But what connects these people in their bitter struggle against the most powerful authoritarian state in the world? In my opinion, it is a common feeling: the special identity of Hong Kong people. This identity, which is felt particularly strongly by the youth of Hong Kong, began to develop after the state sovereignty was handed over to the People's Republic of China. The feeling of detachment from the rest of China has been compounded by Beijing’s growing pressure on Hong Kong’s civil rights, autonomy and way of life. And it's spreading across Hong Kong through a series of interconnected, youth-led mass movements that have culminated in the insurrection since 2019.

This article is based on the research I did for my 2017 book "Generation HK: Seeking Identity in China’s Shadow". [7] In it I argue that one must first get to the bottom of the question of identity formation in order to understand the deepening political conflict in Hong Kong. A new age group that I call "Generation HK" has grown up since the handover in 1997. The desire to protect their identities drove this generation to take to the streets for the first time, in protest against Beijing. Their identity was further strengthened as they struggled together. Edward Leung, a charismatic activist and Hong Kong independence campaigner who is currently serving a six-year prison sentence for participating in a 2016 demonstration critical of the government that led to violent clashes with police, told me that Hong Kong identities are not about race or ethnicity, but be an open concept: "Anyone who agrees with our values, our way of life and culture, and who is willing to swear allegiance to this place and work to preserve it all, is a Hong Kong".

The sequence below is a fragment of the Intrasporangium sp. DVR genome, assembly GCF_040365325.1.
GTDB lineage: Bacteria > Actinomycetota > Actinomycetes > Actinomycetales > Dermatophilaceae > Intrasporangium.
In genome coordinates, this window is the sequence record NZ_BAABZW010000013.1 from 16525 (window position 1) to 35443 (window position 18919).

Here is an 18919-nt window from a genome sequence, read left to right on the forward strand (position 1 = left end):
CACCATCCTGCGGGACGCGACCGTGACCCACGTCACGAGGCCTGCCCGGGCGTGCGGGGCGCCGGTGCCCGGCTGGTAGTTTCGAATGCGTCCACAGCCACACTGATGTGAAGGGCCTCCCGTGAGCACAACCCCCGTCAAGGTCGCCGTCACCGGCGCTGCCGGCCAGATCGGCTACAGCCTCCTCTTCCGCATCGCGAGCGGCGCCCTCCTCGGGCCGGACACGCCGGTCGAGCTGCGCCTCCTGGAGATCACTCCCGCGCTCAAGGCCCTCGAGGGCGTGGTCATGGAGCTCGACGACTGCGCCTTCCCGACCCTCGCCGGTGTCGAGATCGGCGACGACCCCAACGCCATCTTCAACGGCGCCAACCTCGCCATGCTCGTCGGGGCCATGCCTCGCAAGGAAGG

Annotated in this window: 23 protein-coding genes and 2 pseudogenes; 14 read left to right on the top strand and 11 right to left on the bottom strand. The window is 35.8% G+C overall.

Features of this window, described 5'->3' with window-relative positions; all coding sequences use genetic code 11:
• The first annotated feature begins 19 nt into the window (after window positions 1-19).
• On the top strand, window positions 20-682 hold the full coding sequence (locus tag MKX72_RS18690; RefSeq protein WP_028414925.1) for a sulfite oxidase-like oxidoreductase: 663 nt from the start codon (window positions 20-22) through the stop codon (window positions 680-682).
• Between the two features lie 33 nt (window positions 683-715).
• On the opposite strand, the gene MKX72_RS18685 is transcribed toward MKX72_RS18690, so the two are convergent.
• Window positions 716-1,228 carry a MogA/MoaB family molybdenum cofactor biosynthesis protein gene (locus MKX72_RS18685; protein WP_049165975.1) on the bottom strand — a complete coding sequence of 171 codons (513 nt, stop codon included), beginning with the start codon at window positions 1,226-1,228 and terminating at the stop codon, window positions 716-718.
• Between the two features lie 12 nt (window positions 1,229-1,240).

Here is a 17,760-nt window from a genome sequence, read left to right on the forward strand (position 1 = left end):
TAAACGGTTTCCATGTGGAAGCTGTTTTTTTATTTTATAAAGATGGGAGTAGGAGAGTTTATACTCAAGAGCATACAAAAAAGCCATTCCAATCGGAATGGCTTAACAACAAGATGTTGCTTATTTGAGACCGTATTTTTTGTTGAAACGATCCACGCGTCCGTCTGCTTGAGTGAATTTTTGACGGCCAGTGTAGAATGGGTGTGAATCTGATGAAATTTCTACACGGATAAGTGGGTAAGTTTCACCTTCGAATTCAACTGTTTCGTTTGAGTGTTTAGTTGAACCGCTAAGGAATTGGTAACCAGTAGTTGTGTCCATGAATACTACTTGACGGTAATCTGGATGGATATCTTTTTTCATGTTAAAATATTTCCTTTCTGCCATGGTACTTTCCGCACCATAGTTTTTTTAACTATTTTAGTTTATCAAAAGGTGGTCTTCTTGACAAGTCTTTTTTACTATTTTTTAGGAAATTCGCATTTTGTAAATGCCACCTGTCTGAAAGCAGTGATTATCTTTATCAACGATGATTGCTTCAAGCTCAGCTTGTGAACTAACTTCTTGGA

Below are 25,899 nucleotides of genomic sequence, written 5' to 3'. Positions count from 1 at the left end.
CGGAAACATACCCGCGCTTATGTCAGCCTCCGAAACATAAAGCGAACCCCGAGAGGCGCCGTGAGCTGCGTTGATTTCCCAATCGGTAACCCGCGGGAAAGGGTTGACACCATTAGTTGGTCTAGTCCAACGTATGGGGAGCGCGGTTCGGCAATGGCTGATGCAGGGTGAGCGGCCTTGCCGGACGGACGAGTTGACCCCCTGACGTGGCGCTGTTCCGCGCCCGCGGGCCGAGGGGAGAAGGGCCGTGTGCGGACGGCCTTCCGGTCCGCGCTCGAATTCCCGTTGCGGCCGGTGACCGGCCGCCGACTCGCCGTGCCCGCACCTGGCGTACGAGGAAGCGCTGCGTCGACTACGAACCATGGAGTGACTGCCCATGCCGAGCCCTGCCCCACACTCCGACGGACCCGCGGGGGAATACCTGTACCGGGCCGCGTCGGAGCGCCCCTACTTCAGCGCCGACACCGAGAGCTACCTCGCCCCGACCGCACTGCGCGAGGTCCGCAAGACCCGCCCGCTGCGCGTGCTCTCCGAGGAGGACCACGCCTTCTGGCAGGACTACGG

There are certainly other factors that fueled the opposition movement in Hong Kong. Socio-economic problems such as massive inequality, low starting salaries for academics, and the highest real estate prices in the world relative to middle income have contributed to widespread feelings of frustration and alienation among the younger generation. [8] But the socio-economic problems faced by young Hong Kong residents are similar to those of their peers in New York, Tokyo and London. What is unique, however, is the threat to their freedoms and the special sense of identity given the contradictions that underlie the principle of "one country, two systems", with which Hong Kong was promised a "high degree of autonomy". [9]

According to the Sino-British Joint Declaration on Hong Kong of 1984, which laid down the conditions for a surrender of Hong Kong to China, the way of life in Hong Kong would remain "unchanged for 50 years" after the surrender in 1997. [10] This led many experts to speculate about the future of Hong Kong after 2047. However, pressure from Beijing has increased so much since then that Hong Kongers risk their lives and health and risk long sentences to turn against the government. The real battle for Hong Kong is not in the future, but now.

The protest of the Hong Kong democracy movement is in some ways comparable to the anti-colonial struggle of different nations across Asia, which created independent states before, during and after World War II. Like the citizens of Indonesia, India and Malaysia, the people of Hong Kong are turning against a power that tries to impose their will on them without taking much account of their other language, culture and way of life. And they see themselves as a unified political community in which democratic rights and the principles of self-government should apply.

The Hong Kong identity, like many previous national and sub-national identities, is shaped in the flames of resistance. When teenagers go out in Hong Kong fighting the police with Molotov cocktails in hand and wills in their pockets, one can recall the words of political scientist Benedict Andersons who used the concept of the nation as imagined political community coined: He declared that the nation was understood as a "deep, comradely association of equals". This fraternity has made it possible, over the past two centuries, "that millions of people have died willingly rather than willingly for such limited imaginations". [11]

Print from Beijing